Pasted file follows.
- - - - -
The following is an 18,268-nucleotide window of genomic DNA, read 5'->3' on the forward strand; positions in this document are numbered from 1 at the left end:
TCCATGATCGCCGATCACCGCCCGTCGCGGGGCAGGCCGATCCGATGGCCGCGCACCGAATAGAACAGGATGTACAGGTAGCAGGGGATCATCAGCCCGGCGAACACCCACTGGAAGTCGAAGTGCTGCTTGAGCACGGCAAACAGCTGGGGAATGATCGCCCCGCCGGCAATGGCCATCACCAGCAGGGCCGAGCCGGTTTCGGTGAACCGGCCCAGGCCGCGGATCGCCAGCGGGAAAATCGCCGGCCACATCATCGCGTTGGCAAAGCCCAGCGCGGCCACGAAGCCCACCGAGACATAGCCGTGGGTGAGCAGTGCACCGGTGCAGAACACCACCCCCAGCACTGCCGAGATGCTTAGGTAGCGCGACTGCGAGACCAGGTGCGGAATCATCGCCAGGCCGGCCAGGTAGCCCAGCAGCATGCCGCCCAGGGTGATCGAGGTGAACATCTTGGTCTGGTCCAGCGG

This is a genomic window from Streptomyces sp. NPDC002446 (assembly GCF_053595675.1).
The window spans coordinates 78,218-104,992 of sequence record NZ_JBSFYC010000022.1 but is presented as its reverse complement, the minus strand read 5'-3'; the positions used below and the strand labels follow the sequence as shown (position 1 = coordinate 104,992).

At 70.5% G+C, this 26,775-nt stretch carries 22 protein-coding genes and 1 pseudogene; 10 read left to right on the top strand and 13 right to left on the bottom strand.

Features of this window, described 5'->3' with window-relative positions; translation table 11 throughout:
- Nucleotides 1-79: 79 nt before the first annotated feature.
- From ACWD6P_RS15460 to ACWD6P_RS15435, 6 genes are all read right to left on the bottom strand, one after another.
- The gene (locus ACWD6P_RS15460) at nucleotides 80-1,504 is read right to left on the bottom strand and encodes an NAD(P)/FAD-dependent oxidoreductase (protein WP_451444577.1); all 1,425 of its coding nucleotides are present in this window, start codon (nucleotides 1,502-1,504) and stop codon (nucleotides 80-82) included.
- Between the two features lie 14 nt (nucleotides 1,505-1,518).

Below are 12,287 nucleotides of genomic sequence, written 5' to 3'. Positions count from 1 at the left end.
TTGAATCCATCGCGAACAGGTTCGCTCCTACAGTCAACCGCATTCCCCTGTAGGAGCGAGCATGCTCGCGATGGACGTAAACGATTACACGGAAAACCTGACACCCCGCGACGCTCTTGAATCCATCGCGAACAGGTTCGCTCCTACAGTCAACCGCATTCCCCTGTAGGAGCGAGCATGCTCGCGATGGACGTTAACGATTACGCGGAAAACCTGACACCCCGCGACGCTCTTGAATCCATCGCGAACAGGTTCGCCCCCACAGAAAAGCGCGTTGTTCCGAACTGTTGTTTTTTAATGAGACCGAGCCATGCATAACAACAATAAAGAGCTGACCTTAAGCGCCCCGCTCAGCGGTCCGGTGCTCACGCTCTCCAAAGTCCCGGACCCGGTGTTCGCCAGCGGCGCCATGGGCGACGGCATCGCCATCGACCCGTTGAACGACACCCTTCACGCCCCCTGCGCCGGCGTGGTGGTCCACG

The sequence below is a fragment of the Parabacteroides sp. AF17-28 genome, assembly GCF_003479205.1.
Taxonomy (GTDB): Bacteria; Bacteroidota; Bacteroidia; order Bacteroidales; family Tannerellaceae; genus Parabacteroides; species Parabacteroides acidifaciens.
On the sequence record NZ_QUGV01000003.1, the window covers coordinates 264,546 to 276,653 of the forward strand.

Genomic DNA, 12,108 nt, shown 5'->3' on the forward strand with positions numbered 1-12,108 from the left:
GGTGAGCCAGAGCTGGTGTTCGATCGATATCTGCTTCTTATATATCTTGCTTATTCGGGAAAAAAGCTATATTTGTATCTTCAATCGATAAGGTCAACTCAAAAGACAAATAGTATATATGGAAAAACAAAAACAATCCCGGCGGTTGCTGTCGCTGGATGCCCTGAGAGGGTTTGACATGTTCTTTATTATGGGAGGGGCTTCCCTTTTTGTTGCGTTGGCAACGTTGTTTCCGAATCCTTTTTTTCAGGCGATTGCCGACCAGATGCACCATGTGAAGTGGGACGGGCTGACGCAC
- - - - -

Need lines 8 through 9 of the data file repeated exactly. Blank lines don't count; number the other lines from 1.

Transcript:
- From ACWD6P_RS15460 to ACWD6P_RS15435, 6 genes are all read right to left on the bottom strand, one after another.
- The gene (locus ACWD6P_RS15460) at nucleotides 80-1,504 is read right to left on the bottom strand and encodes an NAD(P)/FAD-dependent oxidoreductase (protein WP_451444577.1); all 1,425 of its coding nucleotides are present in this window, start codon (nucleotides 1,502-1,504) and stop codon (nucleotides 80-82) included.